LANSING, Mich. (WXYZ) — Michigan Attorney General Dana Nessel said in a statement released Sunday that COVID-19 emergency orders will no longer be enforced by her office following a recent Michigan Supreme Court decision.
Nessel's office added that going forward, other law enforcement agencies or state departments have independent enforcement authority regarding COVID-19 safety measures.
On Friday, the Michigan Supreme Court ruled that Gov. Gretchen Whitmer didn't have the authority to issue COVID-19 order after April 30.
The court struck down months of orders by Whitmer that were aimed at preventing the spread of the coronavirus, saying she illegally drew authority from a 1945 law that doesn’t apply.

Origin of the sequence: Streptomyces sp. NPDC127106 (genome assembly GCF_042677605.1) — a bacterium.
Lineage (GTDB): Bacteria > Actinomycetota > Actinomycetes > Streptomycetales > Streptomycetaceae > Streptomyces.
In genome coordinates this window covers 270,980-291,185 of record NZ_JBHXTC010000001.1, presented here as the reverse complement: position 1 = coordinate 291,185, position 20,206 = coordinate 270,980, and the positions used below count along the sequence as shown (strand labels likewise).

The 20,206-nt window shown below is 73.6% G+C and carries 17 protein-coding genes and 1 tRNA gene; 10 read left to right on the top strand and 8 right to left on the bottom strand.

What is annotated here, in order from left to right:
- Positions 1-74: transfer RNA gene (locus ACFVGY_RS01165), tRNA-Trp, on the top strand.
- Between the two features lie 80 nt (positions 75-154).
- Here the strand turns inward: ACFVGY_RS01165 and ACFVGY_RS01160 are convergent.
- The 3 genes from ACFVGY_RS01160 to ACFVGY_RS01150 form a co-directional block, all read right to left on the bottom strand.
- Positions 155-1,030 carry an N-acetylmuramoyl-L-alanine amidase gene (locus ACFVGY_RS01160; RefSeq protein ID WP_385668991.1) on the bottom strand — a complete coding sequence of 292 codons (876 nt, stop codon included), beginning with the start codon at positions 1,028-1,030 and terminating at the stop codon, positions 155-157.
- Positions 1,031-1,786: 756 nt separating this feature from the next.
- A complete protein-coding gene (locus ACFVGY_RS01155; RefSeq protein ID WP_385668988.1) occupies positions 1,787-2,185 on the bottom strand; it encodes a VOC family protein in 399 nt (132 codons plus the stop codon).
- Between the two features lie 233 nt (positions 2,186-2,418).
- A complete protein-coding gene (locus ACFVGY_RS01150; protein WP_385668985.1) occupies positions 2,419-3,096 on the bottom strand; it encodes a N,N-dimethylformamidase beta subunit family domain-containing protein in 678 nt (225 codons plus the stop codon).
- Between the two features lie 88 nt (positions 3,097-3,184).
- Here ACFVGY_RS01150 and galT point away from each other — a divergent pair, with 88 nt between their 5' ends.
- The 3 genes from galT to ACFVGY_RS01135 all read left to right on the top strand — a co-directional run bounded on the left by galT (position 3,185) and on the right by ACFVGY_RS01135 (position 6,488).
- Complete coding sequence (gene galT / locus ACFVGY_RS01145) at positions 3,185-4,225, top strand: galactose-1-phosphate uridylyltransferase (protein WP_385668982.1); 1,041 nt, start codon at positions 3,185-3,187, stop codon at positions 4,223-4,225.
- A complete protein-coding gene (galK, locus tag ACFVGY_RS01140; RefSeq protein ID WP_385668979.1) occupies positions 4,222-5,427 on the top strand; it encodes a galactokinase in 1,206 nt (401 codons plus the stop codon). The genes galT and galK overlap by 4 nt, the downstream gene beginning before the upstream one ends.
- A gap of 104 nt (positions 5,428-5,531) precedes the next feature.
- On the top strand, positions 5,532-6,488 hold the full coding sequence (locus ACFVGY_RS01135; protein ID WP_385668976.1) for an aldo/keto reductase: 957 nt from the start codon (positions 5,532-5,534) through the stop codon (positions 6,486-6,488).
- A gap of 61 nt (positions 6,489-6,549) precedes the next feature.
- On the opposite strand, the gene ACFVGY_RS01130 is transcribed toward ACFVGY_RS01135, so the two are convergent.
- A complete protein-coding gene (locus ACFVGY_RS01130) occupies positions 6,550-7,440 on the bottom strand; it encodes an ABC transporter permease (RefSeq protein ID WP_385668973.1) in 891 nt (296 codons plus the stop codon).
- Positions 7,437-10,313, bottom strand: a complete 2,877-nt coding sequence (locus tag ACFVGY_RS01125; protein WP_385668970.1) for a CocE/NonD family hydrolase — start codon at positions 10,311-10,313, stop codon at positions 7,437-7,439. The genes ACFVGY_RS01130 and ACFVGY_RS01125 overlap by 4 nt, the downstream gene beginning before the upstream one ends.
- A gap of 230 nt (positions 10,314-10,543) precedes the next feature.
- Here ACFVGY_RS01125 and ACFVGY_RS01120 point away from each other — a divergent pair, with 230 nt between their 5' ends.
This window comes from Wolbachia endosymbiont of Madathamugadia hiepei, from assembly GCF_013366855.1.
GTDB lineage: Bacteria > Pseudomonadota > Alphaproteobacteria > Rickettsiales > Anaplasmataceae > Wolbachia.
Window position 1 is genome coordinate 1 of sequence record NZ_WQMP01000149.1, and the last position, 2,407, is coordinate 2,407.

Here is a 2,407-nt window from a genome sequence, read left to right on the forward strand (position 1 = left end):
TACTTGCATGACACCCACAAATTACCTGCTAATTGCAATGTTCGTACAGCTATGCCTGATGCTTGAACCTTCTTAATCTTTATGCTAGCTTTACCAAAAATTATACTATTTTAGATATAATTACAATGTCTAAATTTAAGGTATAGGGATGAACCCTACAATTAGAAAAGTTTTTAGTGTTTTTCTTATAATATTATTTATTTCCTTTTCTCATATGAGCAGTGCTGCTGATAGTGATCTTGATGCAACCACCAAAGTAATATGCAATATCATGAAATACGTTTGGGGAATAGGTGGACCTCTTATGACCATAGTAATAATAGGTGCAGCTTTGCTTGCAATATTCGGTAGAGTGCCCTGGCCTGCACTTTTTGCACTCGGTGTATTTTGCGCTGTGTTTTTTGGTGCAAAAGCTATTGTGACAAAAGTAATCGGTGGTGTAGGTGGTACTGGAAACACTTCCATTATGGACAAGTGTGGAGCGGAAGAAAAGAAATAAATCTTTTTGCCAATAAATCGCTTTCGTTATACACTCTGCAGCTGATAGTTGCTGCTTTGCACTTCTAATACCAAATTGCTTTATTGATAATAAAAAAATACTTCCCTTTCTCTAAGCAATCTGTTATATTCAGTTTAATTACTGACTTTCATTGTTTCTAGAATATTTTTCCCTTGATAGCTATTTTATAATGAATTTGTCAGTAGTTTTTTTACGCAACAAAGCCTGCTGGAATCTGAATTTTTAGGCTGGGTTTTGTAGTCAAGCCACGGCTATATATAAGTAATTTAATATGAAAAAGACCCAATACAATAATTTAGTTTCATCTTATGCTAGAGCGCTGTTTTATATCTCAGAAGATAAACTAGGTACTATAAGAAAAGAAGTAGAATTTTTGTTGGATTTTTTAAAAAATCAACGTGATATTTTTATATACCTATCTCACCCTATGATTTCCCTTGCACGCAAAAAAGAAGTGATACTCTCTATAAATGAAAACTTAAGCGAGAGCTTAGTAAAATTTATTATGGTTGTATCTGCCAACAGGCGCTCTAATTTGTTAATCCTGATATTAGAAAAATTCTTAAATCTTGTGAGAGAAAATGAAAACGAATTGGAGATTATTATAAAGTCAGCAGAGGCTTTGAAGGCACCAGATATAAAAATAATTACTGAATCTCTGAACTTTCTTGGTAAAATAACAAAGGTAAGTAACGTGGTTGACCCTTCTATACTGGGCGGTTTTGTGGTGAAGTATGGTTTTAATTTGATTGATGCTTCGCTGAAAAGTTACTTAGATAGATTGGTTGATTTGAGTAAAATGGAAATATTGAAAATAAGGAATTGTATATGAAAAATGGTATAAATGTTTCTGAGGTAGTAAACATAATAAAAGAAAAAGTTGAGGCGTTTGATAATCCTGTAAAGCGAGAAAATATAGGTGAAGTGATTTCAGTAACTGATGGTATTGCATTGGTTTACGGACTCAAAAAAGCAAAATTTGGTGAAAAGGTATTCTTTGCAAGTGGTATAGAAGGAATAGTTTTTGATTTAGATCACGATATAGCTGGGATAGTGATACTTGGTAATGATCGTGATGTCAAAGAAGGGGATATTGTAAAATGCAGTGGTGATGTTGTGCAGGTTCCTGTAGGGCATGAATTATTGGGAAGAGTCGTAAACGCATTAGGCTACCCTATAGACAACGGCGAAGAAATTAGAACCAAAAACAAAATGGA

Following that decision, Nessel says that "it’s her fervent hope that people continue to abide by the measures that Governor Whitmer put in place," since those measure have saved lives.
Read AG Nessel's full statement below.
In light of the Supreme Court’s decision on Friday, the Attorney General will no longer enforce the Governor’s Executive Orders through criminal prosecution.
However, her decision is not binding on other law enforcement agencies or state departments with independent enforcement authority. It’s her fervent hope that people continue to abide by the measures that Governor Whitmer put in place - like wearing face masks, adhering to social distancing requirements and staying home when sick - since they’ve proven effective at saving lives.
If it weren’t for the Governor’s actions, countless more of our friends, family and neighbors would have been lost to COVID-19. We can respect both the court’s decision and the advice of medical experts by continuing with these important measures voluntarily.